Last Nite, ( Sunday Sept 14) Mike Yon was Pat Dollard's guest for TWO hours, on The JihadiKiller Hour ( which is now two hours long) on Blog Talk Radio. JKH is one of the most popular shows on the Heading Right Channel on BTR. We attracted over 120 people in live chat and HUNDREDS more who were listening live but not participating in chat.

For those of you who missed the LIVE event last nite, please check out the archive here.
http://tinyurl.com/6s5d67

Michael Yon is a longtime friend, Pat and I are Hollywood buddies, and I was THRILLED to be able to bring them together to discuss Iraq, Afghanistan, the war on terrorism, kicking jihadi butt and hot babes!!...okay hot babes never came up...but it might have :>)

Pat Dollard embedded in Ramadi with Marines for several months while he filmed a documentary "Young Americans". For those who do not know Pat, check out his website
at www.patdollard.com. He was twice nearly killed in IED explosions. Pat was a former Hollywood agent and manager who gave that up to serve our country in his unique way.

This conversation between Mike and Pat was much anticipated, and people are still buzzing about it.

Please remember to support Michael on his mission.

God Bless.
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+3 # Roamingdoc 2008-09-15 13:45
the type of sacrifice being made on the part of "so few" for so many (once again). As Americans, Brits, Canadians, our allies battle in places that are so obscure to so many. Our prayers are with all. Thank you Michael for being present to report and I continually turn others on to your site and work. I don't know an American (those who don't are not Americans) who does not support our warriors wherever they are! "Thank you" is never enough for those who fight.
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+3 # Ernest Lane 2008-09-15 14:04
I have heard that the rules of engagement for NATO forces in Afghanistan basically are self-defense only, only fire if fired upon. Can you address this?
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+1 # Barry Sheridan 2008-09-15 14:50
Michael,
Many thanks for your reports. Without them it would be difficult to know what are guys are doing in that far off place. My thoughts are with the para's. Take care one and all. Barry, Hampshire, England.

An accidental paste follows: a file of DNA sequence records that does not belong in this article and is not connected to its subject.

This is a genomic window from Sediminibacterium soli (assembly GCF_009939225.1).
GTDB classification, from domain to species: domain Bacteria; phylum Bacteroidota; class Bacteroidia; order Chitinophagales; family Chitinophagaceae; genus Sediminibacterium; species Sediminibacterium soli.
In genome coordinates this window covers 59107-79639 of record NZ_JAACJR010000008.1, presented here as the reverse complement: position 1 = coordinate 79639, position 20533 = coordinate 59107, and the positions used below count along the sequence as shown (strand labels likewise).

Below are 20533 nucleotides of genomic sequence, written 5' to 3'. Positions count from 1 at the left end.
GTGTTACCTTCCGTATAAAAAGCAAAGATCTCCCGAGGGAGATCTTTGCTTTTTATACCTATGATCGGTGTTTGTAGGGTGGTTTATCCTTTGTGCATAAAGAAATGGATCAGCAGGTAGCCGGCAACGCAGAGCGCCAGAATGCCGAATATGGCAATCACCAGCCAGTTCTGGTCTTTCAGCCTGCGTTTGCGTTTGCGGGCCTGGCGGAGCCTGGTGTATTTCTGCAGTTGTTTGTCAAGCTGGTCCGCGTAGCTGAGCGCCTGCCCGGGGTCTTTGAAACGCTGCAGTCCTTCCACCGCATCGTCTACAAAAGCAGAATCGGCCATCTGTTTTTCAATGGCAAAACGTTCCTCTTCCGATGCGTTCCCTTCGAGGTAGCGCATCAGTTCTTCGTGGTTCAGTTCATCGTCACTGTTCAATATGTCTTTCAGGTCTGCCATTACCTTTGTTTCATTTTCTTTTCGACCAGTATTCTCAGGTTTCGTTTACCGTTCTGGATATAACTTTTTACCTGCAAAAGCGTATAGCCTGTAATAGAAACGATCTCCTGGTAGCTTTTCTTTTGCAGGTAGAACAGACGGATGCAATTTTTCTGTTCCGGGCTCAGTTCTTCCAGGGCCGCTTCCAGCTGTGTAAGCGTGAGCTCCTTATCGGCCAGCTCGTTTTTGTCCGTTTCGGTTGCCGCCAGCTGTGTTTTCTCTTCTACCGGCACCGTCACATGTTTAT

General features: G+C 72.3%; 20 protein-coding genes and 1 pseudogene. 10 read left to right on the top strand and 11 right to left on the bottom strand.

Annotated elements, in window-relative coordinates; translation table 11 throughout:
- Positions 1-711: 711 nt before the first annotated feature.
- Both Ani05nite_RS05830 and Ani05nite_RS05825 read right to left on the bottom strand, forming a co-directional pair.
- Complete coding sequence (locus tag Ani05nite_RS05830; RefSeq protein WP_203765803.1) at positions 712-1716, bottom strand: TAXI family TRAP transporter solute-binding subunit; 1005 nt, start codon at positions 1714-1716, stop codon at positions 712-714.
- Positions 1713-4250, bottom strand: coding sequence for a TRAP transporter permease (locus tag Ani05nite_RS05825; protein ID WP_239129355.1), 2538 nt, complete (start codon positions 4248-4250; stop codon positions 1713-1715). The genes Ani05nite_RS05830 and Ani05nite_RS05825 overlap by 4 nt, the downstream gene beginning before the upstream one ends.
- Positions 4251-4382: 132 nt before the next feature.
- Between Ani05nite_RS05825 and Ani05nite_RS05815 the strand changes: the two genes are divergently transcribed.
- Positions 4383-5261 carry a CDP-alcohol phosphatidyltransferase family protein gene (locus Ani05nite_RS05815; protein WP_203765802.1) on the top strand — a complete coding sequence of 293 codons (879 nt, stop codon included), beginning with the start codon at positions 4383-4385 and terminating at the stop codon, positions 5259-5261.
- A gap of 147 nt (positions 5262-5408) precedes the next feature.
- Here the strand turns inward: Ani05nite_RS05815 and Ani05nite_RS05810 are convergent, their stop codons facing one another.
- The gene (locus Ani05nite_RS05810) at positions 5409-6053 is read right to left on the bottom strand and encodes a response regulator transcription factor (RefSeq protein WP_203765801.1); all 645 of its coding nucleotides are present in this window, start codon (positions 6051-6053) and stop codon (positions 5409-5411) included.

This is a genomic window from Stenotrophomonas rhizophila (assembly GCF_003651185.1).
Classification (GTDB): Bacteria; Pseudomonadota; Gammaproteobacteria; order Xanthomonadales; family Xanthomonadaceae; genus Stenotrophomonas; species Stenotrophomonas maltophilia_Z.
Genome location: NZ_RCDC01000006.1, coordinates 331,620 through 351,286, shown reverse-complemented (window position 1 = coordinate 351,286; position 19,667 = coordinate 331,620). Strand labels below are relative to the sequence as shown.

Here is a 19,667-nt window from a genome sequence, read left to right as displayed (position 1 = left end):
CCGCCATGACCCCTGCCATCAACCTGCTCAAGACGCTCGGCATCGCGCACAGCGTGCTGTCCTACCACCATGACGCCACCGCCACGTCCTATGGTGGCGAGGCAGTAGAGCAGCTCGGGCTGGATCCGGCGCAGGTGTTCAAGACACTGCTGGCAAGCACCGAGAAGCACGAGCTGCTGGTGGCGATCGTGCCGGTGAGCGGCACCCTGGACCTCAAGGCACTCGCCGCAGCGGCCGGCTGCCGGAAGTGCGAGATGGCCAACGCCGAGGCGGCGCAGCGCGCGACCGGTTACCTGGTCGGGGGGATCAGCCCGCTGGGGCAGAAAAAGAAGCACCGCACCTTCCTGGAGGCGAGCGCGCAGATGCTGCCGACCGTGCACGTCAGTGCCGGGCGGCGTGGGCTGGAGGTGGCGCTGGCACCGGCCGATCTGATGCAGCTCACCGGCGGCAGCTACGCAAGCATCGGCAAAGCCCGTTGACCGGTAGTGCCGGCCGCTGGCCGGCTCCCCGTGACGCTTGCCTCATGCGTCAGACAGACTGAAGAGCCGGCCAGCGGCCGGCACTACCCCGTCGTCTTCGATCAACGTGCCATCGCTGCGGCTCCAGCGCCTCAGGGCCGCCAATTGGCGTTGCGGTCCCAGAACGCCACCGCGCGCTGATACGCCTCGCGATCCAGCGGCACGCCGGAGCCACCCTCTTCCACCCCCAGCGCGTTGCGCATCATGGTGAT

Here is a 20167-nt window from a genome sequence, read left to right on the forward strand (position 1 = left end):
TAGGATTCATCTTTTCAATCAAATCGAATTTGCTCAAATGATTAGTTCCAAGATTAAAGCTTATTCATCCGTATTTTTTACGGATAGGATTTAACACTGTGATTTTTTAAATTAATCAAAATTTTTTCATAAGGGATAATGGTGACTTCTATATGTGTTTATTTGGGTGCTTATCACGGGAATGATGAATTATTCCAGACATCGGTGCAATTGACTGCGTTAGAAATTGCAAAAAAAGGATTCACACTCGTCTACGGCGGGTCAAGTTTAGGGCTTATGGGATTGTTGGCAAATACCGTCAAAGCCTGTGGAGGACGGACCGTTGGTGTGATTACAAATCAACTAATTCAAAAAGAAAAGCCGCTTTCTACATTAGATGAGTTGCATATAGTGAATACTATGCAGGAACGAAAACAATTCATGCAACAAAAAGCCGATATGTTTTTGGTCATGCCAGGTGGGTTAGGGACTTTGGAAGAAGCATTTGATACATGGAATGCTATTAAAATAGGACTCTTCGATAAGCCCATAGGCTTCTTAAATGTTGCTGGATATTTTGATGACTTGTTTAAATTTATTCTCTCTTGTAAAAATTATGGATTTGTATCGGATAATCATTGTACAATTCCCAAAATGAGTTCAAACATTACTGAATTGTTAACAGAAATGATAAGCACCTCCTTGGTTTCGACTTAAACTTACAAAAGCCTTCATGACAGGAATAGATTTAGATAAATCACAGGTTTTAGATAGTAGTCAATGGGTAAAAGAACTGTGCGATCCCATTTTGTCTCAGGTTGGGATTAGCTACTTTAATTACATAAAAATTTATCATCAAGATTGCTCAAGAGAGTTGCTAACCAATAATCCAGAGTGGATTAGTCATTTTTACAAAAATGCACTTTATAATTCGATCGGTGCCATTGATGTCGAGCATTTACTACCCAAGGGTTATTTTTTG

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+1 # TSgt Allison F. Cademartori 2008-09-15 16:08
Pun intended, btw. I really enjoy reading everything that you write, and I also wonder how we're going to figure out an end in this war. It's often been my frustration that our troops and our allies are forced to fight with so many ROE while our enemy can do anything and everything. Just wanted to show my support for you, Mr. Yon!
"Some countries such as France are clamoring to leave already." Now THAT'S a big surprise! :-)
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# Doug Santo 2008-09-15 16:13
Glad to see you back in the saddle.
Stay safe.
Keep up the excellent reporting.

Doug Santo
Pasadena, CA
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# SGM Chris Raines 2008-09-15 16:42
Mike,

As always, great job! Thanks for what you do. Good luck and Godspeed. And give my best to all the troops you meet over there.
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# An eagle 2008-09-15 17:18
Thank you Michael for your commitment to reporting the truth wherever you are, no matter whether positive or negative. Your love for our (the collective our) forces is so obvious. May God keep his angels about you. Thank you for the awesome photographs. As soon as I am able, I will send financial support.
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# Lorene 2008-09-15 18:33
Be well M, it's great to read your reports again. Take good care, especially when you head off on your own. And tell the Brits we thank them.
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# Da Goddess 2008-09-15 20:06
Wishing you all safe passage and successful missions. You are in my prayers.
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# vincent dorsett 2008-09-15 20:49
Thank you Michael for your service beyond the call of duty. I am new but will be sharing you to my friends. I tremble at your circumstance, but thank God for your truth and his safety for you. May God watch over you and our army of many nations.
Vincent Dorsett, Tucson, AZ.
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# Brian H 2008-09-15 22:50
The sense I get from your prose is that finally a forced march into modern times (out of Jurassic Park) is the main and only long-term prospect that will make A-stan more than a continuing firefight of varying intensity. That may be the underlying dynamic that the military is following, pushing to "break" the cycle of warlordism and pre-historic tribal zero-sum competition. Clearly the badly-made bricks that constitute much of the existing "civilization" are not up to the job, so they will need replacement, not just re-arrangement.